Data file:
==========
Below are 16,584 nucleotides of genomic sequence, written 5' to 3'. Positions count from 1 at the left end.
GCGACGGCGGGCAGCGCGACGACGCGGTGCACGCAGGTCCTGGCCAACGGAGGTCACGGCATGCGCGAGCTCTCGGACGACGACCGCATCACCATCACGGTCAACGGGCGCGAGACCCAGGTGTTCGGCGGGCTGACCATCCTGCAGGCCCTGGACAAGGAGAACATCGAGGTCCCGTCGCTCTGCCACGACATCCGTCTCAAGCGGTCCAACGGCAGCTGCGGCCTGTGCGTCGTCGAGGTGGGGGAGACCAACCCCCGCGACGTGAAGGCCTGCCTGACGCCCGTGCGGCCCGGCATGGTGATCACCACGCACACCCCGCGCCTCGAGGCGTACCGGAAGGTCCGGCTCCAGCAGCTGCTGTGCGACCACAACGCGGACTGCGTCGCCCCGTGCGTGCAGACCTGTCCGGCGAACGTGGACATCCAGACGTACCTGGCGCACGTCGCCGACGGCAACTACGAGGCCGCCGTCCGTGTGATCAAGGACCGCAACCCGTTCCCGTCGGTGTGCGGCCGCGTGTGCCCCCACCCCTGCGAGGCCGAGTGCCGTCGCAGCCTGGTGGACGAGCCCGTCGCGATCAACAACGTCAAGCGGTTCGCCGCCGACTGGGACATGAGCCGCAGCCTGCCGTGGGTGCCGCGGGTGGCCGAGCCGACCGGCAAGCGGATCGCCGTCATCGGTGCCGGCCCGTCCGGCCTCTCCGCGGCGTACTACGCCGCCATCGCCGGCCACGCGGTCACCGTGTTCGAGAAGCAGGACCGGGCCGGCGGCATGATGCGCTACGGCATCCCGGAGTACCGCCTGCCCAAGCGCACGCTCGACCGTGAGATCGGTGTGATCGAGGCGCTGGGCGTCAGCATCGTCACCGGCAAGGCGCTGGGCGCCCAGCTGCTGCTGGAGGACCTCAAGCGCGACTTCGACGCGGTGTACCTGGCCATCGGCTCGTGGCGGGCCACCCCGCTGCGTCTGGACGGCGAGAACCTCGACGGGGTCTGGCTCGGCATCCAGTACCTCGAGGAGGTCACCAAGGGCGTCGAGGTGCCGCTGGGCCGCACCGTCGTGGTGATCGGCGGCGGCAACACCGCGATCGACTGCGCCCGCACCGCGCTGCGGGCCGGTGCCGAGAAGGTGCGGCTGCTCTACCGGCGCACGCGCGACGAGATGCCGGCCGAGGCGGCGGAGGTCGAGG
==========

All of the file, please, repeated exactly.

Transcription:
Below are 16,584 nucleotides of genomic sequence, written 5' to 3'. Positions count from 1 at the left end.
GCGACGGCGGGCAGCGCGACGACGCGGTGCACGCAGGTCCTGGCCAACGGAGGTCACGGCATGCGCGAGCTCTCGGACGACGACCGCATCACCATCACGGTCAACGGGCGCGAGACCCAGGTGTTCGGCGGGCTGACCATCCTGCAGGCCCTGGACAAGGAGAACATCGAGGTCCCGTCGCTCTGCCACGACATCCGTCTCAAGCGGTCCAACGGCAGCTGCGGCCTGTGCGTCGTCGAGGTGGGGGAGACCAACCCCCGCGACGTGAAGGCCTGCCTGACGCCCGTGCGGCCCGGCATGGTGATCACCACGCACACCCCGCGCCTCGAGGCGTACCGGAAGGTCCGGCTCCAGCAGCTGCTGTGCGACCACAACGCGGACTGCGTCGCCCCGTGCGTGCAGACCTGTCCGGCGAACGTGGACATCCAGACGTACCTGGCGCACGTCGCCGACGGCAACTACGAGGCCGCCGTCCGTGTGATCAAGGACCGCAACCCGTTCCCGTCGGTGTGCGGCCGCGTGTGCCCCCACCCCTGCGAGGCCGAGTGCCGTCGCAGCCTGGTGGACGAGCCCGTCGCGATCAACAACGTCAAGCGGTTCGCCGCCGACTGGGACATGAGCCGCAGCCTGCCGTGGGTGCCGCGGGTGGCCGAGCCGACCGGCAAGCGGATCGCCGTCATCGGTGCCGGCCCGTCCGGCCTCTCCGCGGCGTACTACGCCGCCATCGCCGGCCACGCGGTCACCGTGTTCGAGAAGCAGGACCGGGCCGGCGGCATGATGCGCTACGGCATCCCGGAGTACCGCCTGCCCAAGCGCACGCTCGACCGTGAGATCGGTGTGATCGAGGCGCTGGGCGTCAGCATCGTCACCGGCAAGGCGCTGGGCGCCCAGCTGCTGCTGGAGGACCTCAAGCGCGACTTCGACGCGGTGTACCTGGCCATCGGCTCGTGGCGGGCCACCCCGCTGCGTCTGGACGGCGAGAACCTCGACGGGGTCTGGCTCGGCATCCAGTACCTCGAGGAGGTCACCAAGGGCGTCGAGGTGCCGCTGGGCCGCACCGTCGTGGTGATCGGCGGCGGCAACACCGCGATCGACTGCGCCCGCACCGCGCTGCGGGCCGGTGCCGAGAAGGTGCGGCTGCTCTACCGGCGCACGCGCGACGAGATGCCGGCCGAGGCGGCGGAGGTCGAGG